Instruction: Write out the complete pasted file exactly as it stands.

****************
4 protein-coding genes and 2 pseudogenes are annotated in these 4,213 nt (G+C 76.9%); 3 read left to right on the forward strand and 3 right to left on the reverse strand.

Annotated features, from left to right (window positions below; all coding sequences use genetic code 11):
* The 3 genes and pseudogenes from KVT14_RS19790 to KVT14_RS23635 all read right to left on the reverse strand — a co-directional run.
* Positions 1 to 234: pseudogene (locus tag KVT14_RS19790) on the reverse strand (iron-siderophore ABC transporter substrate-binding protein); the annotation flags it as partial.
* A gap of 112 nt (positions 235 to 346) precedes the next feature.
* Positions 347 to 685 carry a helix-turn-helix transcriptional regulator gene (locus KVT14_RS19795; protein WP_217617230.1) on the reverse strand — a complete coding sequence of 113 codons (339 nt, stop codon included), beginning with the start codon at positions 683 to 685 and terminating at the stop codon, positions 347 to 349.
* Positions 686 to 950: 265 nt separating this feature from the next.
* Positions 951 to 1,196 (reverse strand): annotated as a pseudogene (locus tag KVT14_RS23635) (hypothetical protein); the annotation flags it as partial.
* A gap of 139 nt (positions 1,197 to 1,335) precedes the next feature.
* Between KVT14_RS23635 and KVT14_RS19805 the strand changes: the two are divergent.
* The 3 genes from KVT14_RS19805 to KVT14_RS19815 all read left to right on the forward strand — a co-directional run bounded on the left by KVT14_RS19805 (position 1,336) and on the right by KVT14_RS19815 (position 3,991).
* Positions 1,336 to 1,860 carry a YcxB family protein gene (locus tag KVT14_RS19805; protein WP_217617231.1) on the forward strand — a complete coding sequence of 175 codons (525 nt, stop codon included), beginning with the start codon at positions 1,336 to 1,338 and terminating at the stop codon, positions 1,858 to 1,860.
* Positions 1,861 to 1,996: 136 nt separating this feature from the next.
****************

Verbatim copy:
4 protein-coding genes and 2 pseudogenes are annotated in these 4,213 nt (G+C 76.9%); 3 read left to right on the forward strand and 3 right to left on the reverse strand.

Annotated features, from left to right (window positions below; all coding sequences use genetic code 11):
* The 3 genes and pseudogenes from KVT14_RS19790 to KVT14_RS23635 all read right to left on the reverse strand — a co-directional run.
* Positions 1 to 234: pseudogene (locus tag KVT14_RS19790) on the reverse strand (iron-siderophore ABC transporter substrate-binding protein); the annotation flags it as partial.
* A gap of 112 nt (positions 235 to 346) precedes the next feature.
* Positions 347 to 685 carry a helix-turn-helix transcriptional regulator gene (locus KVT14_RS19795; protein WP_217617230.1) on the reverse strand — a complete coding sequence of 113 codons (339 nt, stop codon included), beginning with the start codon at positions 683 to 685 and terminating at the stop codon, positions 347 to 349.
* Positions 686 to 950: 265 nt separating this feature from the next.
* Positions 951 to 1,196 (reverse strand): annotated as a pseudogene (locus tag KVT14_RS23635) (hypothetical protein); the annotation flags it as partial.
* A gap of 139 nt (positions 1,197 to 1,335) precedes the next feature.
* Between KVT14_RS23635 and KVT14_RS19805 the strand changes: the two are divergent.
* The 3 genes from KVT14_RS19805 to KVT14_RS19815 all read left to right on the forward strand — a co-directional run bounded on the left by KVT14_RS19805 (position 1,336) and on the right by KVT14_RS19815 (position 3,991).
* Positions 1,336 to 1,860 carry a YcxB family protein gene (locus tag KVT14_RS19805; protein WP_217617231.1) on the forward strand — a complete coding sequence of 175 codons (525 nt, stop codon included), beginning with the start codon at positions 1,336 to 1,338 and terminating at the stop codon, positions 1,858 to 1,860.
* Positions 1,861 to 1,996: 136 nt separating this feature from the next.